Chicago Times editorial
November 23, 1863
It is not supposed by any one, we believe, that Mr. Lincoln is possessed of much polish in manners or conversation. His adherents, however, claim for him an average amount of common sense, and more than an ordinarily kind and generous heart. We have failed to distinguish his pre-eminence in the latter, and apprehend the former to be somewhat mythical, but imagine that his deficiencies herein being less palpable than in other qualities constituting a statesman have led his admirers greatly to overestimate him in these regards. These qualities are unfailing guides to appropriateness of speech and action in mixing with the world, however slight may have been the opportunities afforded their possessor for becoming acquainted with the usages of society.
The introduction of Dawdleism in a funeral sermon is an innovation upon established conventionalities, which, a year or two ago, would have been regarded with scorn by all who thought custom should, to a greater or less extent, be consulted in determining social and public proprieties. And the custom which forbids its introduction is founded on the propriety which grows out of the fitness of things, and is not therefore merely arbitrary, or confined to special localities, but has suggested to all nations the exclusion of political partianship in funeral discourses. Common sense, then, should have taught Mr. Lincoln that its intrusion upon such an occasion was an offensive exhibition of boorishness and vulgarity. An Indian in eulogizing the memories of warriors who had fallen in battle would avoid allusion to differences in the tribe which had no connection with the prevailing circumstances, and which he knew would excite unnecessarily the bitter prejudices of his hearers, Is Mr. Lincoln less refined than a savage?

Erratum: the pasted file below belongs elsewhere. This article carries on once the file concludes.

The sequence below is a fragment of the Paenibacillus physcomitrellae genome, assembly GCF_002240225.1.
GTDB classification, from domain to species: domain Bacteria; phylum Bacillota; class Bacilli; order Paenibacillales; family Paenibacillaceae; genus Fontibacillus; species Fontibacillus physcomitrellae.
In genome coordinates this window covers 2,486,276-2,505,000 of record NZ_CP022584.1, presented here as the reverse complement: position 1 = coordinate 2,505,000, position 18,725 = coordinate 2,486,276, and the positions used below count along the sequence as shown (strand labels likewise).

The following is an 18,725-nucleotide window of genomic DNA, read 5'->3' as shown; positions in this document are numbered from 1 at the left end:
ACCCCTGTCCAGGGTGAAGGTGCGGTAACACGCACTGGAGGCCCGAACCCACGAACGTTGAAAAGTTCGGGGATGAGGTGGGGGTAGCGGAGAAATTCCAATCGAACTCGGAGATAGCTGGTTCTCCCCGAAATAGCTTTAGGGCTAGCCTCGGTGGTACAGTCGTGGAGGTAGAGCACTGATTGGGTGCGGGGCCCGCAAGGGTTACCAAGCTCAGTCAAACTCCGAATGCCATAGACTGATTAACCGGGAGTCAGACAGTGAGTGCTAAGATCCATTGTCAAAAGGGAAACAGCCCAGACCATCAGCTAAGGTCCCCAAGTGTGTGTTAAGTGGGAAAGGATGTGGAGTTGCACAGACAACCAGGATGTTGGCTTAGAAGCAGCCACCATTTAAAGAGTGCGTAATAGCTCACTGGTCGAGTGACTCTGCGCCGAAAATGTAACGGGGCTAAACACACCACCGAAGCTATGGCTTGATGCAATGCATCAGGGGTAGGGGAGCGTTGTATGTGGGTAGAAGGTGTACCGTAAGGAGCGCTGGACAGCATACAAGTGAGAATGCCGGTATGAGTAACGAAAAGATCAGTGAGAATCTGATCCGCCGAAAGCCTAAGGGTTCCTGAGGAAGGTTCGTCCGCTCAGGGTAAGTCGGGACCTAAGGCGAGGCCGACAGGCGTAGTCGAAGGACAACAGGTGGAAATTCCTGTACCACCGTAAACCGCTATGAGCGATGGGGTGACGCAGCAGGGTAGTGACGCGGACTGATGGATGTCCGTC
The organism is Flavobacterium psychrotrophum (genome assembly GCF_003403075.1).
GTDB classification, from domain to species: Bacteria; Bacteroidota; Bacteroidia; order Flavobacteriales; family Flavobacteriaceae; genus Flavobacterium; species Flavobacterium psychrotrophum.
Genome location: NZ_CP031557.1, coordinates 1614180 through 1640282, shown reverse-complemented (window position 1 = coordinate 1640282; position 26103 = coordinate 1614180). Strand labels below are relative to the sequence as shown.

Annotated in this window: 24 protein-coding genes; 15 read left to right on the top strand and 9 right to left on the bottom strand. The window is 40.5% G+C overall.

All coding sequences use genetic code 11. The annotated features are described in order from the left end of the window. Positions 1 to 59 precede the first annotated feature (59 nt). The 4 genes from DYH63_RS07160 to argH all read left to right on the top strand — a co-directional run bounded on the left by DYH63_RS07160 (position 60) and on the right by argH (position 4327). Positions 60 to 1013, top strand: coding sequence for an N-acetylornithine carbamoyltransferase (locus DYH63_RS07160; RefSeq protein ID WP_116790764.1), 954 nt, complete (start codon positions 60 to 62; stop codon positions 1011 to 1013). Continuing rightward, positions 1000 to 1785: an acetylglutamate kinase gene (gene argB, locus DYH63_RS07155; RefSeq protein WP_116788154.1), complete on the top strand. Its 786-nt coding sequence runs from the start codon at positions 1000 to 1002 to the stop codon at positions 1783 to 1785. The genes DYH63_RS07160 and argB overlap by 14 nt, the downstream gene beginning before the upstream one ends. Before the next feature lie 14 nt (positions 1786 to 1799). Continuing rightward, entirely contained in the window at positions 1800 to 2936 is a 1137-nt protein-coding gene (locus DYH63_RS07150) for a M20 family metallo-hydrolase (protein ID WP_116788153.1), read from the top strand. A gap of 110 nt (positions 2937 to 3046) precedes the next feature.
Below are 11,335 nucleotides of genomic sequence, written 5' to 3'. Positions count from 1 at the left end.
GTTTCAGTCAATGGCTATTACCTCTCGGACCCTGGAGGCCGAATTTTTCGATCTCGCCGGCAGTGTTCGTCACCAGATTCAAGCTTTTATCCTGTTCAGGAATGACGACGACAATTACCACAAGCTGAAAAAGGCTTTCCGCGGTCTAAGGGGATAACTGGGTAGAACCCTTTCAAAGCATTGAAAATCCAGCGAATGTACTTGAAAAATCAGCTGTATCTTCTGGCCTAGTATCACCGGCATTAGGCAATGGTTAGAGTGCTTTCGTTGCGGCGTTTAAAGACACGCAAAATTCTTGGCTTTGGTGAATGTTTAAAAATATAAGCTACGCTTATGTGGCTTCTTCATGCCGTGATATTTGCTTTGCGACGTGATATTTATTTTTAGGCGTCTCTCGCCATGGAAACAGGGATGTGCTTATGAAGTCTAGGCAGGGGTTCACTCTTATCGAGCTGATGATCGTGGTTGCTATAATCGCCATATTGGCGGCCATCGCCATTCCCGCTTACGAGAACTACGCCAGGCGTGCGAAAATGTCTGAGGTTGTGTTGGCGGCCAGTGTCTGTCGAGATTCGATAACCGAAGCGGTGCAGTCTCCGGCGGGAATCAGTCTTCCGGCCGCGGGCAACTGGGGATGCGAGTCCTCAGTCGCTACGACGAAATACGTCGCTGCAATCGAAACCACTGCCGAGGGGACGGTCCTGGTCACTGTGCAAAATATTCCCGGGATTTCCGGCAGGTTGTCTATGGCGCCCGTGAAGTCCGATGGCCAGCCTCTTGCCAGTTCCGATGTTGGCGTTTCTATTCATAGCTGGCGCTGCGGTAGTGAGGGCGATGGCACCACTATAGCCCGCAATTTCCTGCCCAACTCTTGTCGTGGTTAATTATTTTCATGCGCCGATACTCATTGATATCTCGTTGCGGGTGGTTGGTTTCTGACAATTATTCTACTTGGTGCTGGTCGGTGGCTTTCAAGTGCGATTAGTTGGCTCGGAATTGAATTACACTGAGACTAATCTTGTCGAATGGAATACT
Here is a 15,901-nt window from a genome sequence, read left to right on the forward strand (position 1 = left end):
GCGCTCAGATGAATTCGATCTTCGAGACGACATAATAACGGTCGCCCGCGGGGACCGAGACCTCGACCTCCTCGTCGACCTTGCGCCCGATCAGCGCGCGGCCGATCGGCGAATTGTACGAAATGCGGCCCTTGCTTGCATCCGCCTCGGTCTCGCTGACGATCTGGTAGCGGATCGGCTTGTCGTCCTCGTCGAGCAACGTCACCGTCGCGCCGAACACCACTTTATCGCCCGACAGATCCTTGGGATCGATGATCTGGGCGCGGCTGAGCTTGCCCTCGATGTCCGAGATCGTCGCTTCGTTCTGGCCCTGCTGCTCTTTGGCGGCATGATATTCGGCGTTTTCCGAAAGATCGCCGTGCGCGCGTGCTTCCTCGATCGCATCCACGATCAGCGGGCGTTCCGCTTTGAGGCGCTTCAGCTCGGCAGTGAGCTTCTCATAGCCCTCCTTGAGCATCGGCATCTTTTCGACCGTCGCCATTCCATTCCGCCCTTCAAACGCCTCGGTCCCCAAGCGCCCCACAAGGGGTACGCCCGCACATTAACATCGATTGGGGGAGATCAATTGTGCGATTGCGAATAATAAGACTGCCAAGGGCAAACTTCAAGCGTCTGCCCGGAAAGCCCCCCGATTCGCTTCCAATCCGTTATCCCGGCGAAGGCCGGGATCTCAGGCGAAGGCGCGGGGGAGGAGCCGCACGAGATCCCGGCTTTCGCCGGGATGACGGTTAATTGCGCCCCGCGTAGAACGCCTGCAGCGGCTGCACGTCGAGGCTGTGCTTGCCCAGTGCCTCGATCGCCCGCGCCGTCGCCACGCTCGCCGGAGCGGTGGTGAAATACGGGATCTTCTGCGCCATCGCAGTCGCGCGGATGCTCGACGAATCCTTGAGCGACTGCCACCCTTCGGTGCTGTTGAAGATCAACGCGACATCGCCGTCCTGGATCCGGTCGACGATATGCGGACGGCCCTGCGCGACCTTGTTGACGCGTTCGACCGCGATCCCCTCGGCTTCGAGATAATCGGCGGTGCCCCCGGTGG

But aside from the ignorant rudeness manifest in the President’s exhibition of Dawdleism at Gettysburg,–and which was an insult at least to the memories of a part of the dead, whom he was there professedly to honor,–in its misstatement of the cause for which they died, it was a perversion of history so flagrant that the most extended charity cannot regard it as otherwise than willful. That, if we do him injustice, our readers may make the needed correction, we append a portion of his eulogy on the dead at Gettysburg:
“Four score and ten [sic] years ago our fathers brought forth upon this continent a nation consecrated [sic] to liberty and dedicated to the proposition that all men are created equal. [Cheers.] Now we are engaged in a great civil war, testing whether that nation or any other [sic] nation so consecrated [sic] and so dedicated can long endure.”
As a refutation of this statement, we copy certain clauses in the Federal constitution:
“Representatives and direct taxes shall be apportioned among the several States which may be included in this Union, according to their respective numbers, which shall be determined by adding to the whole number of free persons, including those bound to service for a term of years, and excluding Indians not taxed, three-fifths of all other persons.”
“The migration or importation of such persons as any of the States now existing shall think proper to admit shall not be prohibited by the Congress prior to the year 1808, but a tax or duty may be imposed on such importation, not exceeding ten dollars for each person.”
“No amendment to the constitution, made prior to 1808, shall affect the preceding clause.”
“No person held to service or labor in one State under the laws thereof, escaping into another, shall, in consequence of any law or regulation therein, be discharged from such service or labor, but shall be delivered up on claim of the party to whom such service or labor may be due.”
Do these provisions in the constitution dedicate the nation to “the proposition that all men are created equal”? Mr. Lincoln occupies his present position by virtue of this constitution, and is sworn to the maintenance and enforcement of these provisions. It was to uphold this constitution, and the Union created by it, that our officers and soldiers gave their lives at Gettysburg. How dared he, then, standing on their graves, misstate the cause for which they died, and libel the statesmen who founded the government? They were men possessing too much self-respect to declare that negroes were their equals, or were entitled to equal privileges.